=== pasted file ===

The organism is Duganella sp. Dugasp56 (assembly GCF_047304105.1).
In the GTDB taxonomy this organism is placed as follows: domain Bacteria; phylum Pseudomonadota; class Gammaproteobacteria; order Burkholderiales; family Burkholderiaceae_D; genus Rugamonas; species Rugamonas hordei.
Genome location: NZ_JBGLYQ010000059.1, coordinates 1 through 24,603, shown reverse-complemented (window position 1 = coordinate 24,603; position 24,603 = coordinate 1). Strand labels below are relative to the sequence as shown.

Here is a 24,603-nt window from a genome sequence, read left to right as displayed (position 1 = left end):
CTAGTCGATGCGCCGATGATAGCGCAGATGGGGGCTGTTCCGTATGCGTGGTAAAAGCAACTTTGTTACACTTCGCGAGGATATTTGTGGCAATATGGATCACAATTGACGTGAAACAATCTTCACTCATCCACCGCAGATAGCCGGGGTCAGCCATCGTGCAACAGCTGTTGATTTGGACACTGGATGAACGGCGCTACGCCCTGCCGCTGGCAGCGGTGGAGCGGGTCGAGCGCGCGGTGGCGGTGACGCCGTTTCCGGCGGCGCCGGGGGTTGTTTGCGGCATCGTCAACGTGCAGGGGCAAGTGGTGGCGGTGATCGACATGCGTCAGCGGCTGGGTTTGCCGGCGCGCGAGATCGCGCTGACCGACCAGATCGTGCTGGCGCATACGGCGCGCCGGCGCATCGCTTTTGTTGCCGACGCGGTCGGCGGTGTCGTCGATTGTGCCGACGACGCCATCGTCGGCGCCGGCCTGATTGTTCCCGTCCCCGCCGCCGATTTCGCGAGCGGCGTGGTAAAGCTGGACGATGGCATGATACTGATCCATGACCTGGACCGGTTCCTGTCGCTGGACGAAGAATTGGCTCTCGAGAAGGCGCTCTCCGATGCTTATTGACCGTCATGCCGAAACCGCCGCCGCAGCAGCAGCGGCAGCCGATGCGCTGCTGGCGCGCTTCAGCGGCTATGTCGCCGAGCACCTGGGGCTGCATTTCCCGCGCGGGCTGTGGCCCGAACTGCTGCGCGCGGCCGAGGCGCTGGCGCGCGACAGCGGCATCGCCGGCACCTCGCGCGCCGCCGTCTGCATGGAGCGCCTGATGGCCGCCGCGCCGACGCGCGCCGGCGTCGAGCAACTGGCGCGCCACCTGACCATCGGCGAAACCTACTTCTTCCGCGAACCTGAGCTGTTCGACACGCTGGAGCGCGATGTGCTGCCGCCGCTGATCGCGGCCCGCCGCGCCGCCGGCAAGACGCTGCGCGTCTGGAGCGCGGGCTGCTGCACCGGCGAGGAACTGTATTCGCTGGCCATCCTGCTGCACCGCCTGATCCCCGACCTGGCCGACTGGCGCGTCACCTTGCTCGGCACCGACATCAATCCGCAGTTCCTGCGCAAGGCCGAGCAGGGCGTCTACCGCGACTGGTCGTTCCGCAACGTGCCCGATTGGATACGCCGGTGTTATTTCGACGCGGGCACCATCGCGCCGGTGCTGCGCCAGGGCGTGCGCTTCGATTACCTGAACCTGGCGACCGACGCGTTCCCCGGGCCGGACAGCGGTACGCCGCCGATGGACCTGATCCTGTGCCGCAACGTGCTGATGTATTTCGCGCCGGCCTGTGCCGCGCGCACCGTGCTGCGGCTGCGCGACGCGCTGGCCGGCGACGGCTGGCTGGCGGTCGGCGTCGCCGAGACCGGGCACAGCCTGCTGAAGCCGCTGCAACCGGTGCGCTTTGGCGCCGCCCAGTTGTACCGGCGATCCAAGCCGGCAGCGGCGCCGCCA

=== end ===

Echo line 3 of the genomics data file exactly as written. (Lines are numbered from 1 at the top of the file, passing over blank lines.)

Genome location: NZ_JBGLYQ010000059.1, coordinates 1 through 24,603, shown reverse-complemented (window position 1 = coordinate 24,603; position 24,603 = coordinate 1). Strand labels below are relative to the sequence as shown.